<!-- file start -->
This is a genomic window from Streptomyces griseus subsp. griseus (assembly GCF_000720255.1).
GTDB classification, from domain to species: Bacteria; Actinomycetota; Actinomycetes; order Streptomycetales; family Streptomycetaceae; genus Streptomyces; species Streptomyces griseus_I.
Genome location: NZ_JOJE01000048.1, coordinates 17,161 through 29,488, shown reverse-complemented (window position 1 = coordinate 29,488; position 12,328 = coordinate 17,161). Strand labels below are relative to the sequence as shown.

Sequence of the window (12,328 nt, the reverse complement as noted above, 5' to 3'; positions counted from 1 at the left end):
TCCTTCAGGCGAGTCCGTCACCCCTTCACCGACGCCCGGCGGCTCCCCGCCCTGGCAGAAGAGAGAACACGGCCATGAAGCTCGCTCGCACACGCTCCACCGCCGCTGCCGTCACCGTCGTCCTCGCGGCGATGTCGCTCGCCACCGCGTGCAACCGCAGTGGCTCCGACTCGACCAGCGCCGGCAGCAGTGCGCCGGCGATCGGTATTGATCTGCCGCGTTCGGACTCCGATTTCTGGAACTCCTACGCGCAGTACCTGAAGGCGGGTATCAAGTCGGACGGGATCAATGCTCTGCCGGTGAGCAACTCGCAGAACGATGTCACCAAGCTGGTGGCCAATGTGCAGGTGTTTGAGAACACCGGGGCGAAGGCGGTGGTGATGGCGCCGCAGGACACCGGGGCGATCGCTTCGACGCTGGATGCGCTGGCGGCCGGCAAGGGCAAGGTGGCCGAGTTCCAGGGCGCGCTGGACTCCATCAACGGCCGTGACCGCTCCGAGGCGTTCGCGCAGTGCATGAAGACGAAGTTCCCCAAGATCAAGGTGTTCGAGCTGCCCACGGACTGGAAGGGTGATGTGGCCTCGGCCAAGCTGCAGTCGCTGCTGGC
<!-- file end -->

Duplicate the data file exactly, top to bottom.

This is a genomic window from Streptomyces griseus subsp. griseus (assembly GCF_000720255.1).
GTDB classification, from domain to species: Bacteria; Actinomycetota; Actinomycetes; order Streptomycetales; family Streptomycetaceae; genus Streptomyces; species Streptomyces griseus_I.
Genome location: NZ_JOJE01000048.1, coordinates 17,161 through 29,488, shown reverse-complemented (window position 1 = coordinate 29,488; position 12,328 = coordinate 17,161). Strand labels below are relative to the sequence as shown.

Sequence of the window (12,328 nt, the reverse complement as noted above, 5' to 3'; positions counted from 1 at the left end):
TCCTTCAGGCGAGTCCGTCACCCCTTCACCGACGCCCGGCGGCTCCCCGCCCTGGCAGAAGAGAGAACACGGCCATGAAGCTCGCTCGCACACGCTCCACCGCCGCTGCCGTCACCGTCGTCCTCGCGGCGATGTCGCTCGCCACCGCGTGCAACCGCAGTGGCTCCGACTCGACCAGCGCCGGCAGCAGTGCGCCGGCGATCGGTATTGATCTGCCGCGTTCGGACTCCGATTTCTGGAACTCCTACGCGCAGTACCTGAAGGCGGGTATCAAGTCGGACGGGATCAATGCTCTGCCGGTGAGCAACTCGCAGAACGATGTCACCAAGCTGGTGGCCAATGTGCAGGTGTTTGAGAACACCGGGGCGAAGGCGGTGGTGATGGCGCCGCAGGACACCGGGGCGATCGCTTCGACGCTGGATGCGCTGGCGGCCGGCAAGGGCAAGGTGGCCGAGTTCCAGGGCGCGCTGGACTCCATCAACGGCCGTGACCGCTCCGAGGCGTTCGCGCAGTGCATGAAGACGAAGTTCCCCAAGATCAAGGTGTTCGAGCTGCCCACGGACTGGAAGGGTGATGTGGCCTCGGCCAAGCTGCAGTCGCTGCTGGC